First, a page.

The course of the Springfield Classic crosses two main roads as it winds through a large public park. The City of Springfield Recreation Department hires Springfield City Police officers to stop the traffic as the runners cross over the road. By the time Jared reaches the first road, the police officers have left, thinking that all runners have passed by. As Jared approaches the road, he sees bright orange cones positioned at either side of the road and in the middle of it, marking the point where the course of the race crosses the road. Without breaking stride, he trots between the orange cones and out onto the road, where he is immediately run down by a speeding car, suffering severe injuries.

Paula and Jared have sued the City of Springfield, claiming that it is responsible for the injuries they suffered. Advise the City of Springfield.

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Question #1

Peter operated a one-person mail-order business from the first floor of a building in downtown Springfield. Peter was the only tenant; the upper two floors of the building were vacant.

Springfield was selected to be the site of an international conference between government ministers about international trade and development. In the weeks leading up to the conference, many groups of anti-globalization protestors vowed to disrupt the proceedings. Two days before the conference was due to start, the Chief of the Springfield City Police held a press conference to describe the extensive enhanced security measures that would be put in place during the conference. He said, “Come hell or high water, these no-good out-of-town professional troublemakers are not going to close down the conference and they’re not going to close down the City of Springfield. It will be business as usual here.”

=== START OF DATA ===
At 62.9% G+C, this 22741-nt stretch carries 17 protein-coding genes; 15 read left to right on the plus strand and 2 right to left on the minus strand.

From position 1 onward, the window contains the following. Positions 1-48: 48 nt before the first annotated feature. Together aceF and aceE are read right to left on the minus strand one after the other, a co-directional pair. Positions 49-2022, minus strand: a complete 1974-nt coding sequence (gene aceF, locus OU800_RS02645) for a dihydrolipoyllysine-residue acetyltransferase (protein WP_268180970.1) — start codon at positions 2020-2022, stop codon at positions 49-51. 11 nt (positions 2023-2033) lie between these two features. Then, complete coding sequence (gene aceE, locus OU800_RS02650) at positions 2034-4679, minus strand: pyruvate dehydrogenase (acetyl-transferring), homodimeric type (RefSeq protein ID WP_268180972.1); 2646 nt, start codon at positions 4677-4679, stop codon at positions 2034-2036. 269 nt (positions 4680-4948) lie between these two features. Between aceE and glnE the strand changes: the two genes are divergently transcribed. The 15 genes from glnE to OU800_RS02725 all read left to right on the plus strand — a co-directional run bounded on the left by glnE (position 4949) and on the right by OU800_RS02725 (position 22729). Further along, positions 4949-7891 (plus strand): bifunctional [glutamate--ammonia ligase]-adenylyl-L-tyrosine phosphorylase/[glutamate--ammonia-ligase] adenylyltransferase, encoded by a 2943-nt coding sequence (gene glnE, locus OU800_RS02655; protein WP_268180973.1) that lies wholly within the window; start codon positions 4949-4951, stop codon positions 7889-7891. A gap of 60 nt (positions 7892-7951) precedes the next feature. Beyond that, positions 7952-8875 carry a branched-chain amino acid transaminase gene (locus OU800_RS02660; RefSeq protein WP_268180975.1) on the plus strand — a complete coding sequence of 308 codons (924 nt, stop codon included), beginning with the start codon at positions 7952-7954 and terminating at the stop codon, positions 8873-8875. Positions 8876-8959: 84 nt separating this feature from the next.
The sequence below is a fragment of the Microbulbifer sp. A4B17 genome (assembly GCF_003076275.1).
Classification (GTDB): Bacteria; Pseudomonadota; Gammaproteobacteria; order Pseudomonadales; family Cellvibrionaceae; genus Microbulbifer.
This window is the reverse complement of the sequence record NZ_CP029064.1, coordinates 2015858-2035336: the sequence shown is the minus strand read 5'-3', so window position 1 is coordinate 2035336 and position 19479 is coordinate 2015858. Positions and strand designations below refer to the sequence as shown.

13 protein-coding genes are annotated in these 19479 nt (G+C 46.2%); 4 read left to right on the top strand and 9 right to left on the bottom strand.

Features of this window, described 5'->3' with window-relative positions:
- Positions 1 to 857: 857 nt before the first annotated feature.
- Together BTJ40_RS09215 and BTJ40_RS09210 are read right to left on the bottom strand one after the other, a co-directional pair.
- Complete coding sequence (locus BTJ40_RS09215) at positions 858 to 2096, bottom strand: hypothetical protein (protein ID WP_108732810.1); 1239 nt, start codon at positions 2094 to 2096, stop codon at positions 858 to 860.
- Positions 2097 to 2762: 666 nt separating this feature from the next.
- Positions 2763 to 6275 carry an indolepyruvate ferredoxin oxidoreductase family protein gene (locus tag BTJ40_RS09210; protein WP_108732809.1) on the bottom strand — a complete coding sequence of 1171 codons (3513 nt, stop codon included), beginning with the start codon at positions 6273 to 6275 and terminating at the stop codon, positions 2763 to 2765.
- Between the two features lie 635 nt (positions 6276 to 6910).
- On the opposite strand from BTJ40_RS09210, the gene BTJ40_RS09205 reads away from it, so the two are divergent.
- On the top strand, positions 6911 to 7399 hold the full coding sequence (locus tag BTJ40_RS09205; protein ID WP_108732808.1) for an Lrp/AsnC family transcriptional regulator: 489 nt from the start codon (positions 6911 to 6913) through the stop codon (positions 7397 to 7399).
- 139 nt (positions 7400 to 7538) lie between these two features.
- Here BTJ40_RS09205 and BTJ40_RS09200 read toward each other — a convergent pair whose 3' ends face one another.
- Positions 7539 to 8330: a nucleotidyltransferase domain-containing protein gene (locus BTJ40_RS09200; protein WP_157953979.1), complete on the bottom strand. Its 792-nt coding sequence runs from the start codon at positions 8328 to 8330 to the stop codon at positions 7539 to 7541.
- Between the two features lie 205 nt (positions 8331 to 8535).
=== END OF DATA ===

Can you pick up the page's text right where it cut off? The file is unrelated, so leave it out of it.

On the day the conference began, a large number of protestors occupied the vacant upper floors above Peter’s business, sealed the building off completely and declared it to be their “command headquarters”. The protestors remained in the building for the whole of the next week. Peter was unable to get into the building for the whole of that time. He repeatedly asked the police department to evict the protestors from the building, but no action was taken. Almost all of the police officers on duty in Springfield that week were deployed to protect the hotel where the conference was taking place, and to keep order in the widespread street protests.

Peter’s business failed because of his inability to meet orders during the week when he was kept out of the building. He suffered considerable financial loss. He wants to sue the City of Springfield for its failure to take action against the protestors. Advise Peter.

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Question #1